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- May 1, 2020 at 7:26 pm
Thank you very much for your lectures. I watched your lecture about PE ratio, but I am a little confused with it yet.
Suppose we have a risk free investment, say bank deposit with interest rate of 20%, so we can say its PE ration is 5.
We all know the stock market are more RISKY than risk free deposit. So why people will buy shares with say PE ratio of 9 ?? this investment is both risky and also will take 9 years to get back the investment to the investor.
It is more sensible for me that the PE ratio of stock market to be less than 5, but why in the real world the PE ratio of the stock market is always much higher than risk free? I would expect to get back the risky investment sooner than risk free investment, so if its ration was say 2 was far more logical for me
Thank you very muchMay 2, 2020 at 10:12 am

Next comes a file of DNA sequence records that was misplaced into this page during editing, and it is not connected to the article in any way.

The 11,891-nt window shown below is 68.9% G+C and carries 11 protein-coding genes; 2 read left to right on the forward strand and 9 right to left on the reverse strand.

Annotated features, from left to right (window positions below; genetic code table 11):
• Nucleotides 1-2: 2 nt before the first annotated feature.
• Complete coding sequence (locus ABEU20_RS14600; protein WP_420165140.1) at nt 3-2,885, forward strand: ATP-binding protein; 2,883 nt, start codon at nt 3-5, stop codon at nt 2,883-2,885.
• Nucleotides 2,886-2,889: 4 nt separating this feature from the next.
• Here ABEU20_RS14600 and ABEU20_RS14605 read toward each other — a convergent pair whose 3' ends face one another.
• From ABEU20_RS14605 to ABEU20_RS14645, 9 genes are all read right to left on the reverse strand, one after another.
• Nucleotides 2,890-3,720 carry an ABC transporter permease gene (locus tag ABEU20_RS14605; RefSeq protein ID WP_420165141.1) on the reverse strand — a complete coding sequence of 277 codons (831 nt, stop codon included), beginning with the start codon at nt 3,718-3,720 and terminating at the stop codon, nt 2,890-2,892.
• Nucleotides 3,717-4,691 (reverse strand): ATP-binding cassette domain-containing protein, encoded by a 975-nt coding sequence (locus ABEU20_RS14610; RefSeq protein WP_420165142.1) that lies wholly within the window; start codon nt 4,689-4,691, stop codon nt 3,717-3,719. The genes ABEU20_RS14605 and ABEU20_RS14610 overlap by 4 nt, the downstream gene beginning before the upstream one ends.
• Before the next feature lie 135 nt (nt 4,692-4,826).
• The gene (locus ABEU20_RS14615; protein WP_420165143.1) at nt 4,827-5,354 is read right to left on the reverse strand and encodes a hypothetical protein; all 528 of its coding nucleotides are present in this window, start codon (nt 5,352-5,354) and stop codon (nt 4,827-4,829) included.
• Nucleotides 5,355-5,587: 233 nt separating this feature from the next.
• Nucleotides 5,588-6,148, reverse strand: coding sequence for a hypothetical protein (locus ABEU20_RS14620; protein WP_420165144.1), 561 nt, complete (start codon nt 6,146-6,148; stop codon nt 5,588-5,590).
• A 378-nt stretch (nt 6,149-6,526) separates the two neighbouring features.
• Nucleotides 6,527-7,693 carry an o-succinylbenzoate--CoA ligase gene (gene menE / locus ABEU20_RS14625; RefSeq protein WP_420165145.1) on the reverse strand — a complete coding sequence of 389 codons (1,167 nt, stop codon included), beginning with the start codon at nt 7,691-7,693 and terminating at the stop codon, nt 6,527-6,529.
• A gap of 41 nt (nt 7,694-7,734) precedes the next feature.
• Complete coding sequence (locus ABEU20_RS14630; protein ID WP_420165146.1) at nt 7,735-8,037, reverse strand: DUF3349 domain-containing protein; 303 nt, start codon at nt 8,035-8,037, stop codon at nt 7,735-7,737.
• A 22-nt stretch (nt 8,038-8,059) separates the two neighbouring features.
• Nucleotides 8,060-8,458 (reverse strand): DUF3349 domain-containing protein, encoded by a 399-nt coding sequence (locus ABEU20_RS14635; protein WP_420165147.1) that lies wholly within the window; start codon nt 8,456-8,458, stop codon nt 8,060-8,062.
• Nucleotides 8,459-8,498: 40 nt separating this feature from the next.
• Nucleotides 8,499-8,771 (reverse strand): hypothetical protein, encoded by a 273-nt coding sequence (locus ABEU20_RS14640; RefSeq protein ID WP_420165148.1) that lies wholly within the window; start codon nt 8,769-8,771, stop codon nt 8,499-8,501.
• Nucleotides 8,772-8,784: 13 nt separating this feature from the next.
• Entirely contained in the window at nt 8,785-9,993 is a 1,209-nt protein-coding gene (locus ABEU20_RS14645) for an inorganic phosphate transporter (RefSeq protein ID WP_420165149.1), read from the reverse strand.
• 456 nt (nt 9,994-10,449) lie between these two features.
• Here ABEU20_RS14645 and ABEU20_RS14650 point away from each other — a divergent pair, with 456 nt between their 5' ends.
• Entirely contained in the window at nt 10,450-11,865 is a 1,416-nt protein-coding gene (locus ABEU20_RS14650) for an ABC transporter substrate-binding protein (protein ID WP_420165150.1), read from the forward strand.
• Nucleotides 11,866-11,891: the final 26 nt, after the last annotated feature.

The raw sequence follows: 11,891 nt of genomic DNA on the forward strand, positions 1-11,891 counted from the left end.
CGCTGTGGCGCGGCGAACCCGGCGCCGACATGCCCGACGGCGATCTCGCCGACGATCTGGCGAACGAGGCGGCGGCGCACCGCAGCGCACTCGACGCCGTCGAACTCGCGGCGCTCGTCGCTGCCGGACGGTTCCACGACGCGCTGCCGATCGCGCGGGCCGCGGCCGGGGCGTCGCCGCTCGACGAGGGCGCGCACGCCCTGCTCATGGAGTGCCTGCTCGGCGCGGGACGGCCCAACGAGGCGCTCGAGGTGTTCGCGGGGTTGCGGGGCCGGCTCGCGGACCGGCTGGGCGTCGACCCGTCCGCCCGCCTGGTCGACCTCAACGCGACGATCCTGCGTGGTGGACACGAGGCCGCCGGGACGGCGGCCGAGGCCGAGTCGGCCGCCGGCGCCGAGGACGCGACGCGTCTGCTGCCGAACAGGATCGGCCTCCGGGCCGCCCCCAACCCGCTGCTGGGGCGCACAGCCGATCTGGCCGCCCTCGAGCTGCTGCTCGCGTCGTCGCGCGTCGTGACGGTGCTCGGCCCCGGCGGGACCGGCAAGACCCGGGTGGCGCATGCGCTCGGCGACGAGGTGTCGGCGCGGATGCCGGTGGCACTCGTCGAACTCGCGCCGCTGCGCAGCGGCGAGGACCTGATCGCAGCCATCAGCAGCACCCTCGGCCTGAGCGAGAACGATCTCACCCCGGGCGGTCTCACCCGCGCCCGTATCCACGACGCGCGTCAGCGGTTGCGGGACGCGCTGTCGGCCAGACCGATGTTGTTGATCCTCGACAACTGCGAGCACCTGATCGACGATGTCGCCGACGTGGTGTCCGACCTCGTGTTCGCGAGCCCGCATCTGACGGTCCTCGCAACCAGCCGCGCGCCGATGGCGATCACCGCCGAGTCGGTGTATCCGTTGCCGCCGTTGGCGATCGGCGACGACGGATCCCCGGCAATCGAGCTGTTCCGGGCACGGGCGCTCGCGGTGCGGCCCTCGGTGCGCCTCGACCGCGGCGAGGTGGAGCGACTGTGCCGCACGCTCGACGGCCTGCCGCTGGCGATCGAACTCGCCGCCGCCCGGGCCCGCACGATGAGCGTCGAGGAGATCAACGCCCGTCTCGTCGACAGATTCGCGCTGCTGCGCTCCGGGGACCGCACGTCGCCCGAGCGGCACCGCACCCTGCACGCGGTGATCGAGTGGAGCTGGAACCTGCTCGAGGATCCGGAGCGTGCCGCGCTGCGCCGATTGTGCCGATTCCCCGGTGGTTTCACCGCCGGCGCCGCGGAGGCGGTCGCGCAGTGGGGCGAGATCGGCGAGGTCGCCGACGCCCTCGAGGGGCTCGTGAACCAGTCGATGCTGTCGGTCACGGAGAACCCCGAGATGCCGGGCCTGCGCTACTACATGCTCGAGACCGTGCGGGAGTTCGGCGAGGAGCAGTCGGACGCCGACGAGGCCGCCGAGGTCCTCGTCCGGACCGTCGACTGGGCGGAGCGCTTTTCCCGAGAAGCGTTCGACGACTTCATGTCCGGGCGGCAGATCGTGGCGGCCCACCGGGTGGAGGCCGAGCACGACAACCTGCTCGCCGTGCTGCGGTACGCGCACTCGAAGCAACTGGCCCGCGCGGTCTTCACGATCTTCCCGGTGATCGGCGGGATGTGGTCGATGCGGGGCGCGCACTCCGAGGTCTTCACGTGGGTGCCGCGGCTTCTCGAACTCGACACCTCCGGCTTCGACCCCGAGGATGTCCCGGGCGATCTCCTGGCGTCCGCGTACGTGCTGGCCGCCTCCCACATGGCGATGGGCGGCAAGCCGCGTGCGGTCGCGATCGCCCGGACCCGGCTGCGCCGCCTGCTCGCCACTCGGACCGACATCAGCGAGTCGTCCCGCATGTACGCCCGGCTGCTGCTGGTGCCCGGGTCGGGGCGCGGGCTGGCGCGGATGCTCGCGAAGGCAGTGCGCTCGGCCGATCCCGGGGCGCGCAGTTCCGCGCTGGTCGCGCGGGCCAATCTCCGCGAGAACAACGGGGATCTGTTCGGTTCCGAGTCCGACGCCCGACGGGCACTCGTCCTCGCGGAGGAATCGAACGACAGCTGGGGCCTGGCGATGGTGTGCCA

PE ratios are not calculated for bank deposits – they are calculated for shares.
It is calculated using the current share price and the current earnings per share. A PE ratio of 9 means that it would take 9 years to get back the investment but only if the earnings per share was going to stay constant.
If shareholders are expecting the earnings to grow in the future (which is likely to be the case) then they will pay more for the shares, but since the current earnings are not changed the PE ratio will be higher.
A higher PE suggests that shareholders are expecting higher future growth.
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